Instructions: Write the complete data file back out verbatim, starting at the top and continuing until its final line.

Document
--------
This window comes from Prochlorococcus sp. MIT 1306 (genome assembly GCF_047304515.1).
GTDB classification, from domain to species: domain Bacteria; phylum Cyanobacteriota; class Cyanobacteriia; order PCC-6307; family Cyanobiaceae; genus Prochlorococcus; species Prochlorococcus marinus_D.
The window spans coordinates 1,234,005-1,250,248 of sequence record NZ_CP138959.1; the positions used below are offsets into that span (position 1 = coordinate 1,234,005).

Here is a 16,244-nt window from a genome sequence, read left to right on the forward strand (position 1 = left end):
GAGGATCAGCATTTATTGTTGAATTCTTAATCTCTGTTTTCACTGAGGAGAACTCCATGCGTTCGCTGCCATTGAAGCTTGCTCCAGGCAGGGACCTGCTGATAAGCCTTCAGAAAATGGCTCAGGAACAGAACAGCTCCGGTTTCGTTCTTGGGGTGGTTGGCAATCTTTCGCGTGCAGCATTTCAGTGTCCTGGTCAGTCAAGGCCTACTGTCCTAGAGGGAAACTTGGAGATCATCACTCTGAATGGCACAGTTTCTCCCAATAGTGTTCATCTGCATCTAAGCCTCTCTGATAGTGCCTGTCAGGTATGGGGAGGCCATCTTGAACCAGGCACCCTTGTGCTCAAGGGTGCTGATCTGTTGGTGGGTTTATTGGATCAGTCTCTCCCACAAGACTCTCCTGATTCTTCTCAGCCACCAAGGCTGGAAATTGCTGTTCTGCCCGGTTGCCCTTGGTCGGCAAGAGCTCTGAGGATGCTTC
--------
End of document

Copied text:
This window comes from Prochlorococcus sp. MIT 1306 (genome assembly GCF_047304515.1).
GTDB classification, from domain to species: domain Bacteria; phylum Cyanobacteriota; class Cyanobacteriia; order PCC-6307; family Cyanobiaceae; genus Prochlorococcus; species Prochlorococcus marinus_D.
The window spans coordinates 1,234,005-1,250,248 of sequence record NZ_CP138959.1; the positions used below are offsets into that span (position 1 = coordinate 1,234,005).

Here is a 16,244-nt window from a genome sequence, read left to right on the forward strand (position 1 = left end):
GAGGATCAGCATTTATTGTTGAATTCTTAATCTCTGTTTTCACTGAGGAGAACTCCATGCGTTCGCTGCCATTGAAGCTTGCTCCAGGCAGGGACCTGCTGATAAGCCTTCAGAAAATGGCTCAGGAACAGAACAGCTCCGGTTTCGTTCTTGGGGTGGTTGGCAATCTTTCGCGTGCAGCATTTCAGTGTCCTGGTCAGTCAAGGCCTACTGTCCTAGAGGGAAACTTGGAGATCATCACTCTGAATGGCACAGTTTCTCCCAATAGTGTTCATCTGCATCTAAGCCTCTCTGATAGTGCCTGTCAGGTATGGGGAGGCCATCTTGAACCAGGCACCCTTGTGCTCAAGGGTGCTGATCTGTTGGTGGGTTTATTGGATCAGTCTCTCCCACAAGACTCTCCTGATTCTTCTCAGCCACCAAGGCTGGAAATTGCTGTTCTGCCCGGTTGCCCTTGGTCGGCAAGAGCTCTGAGGATGCTTC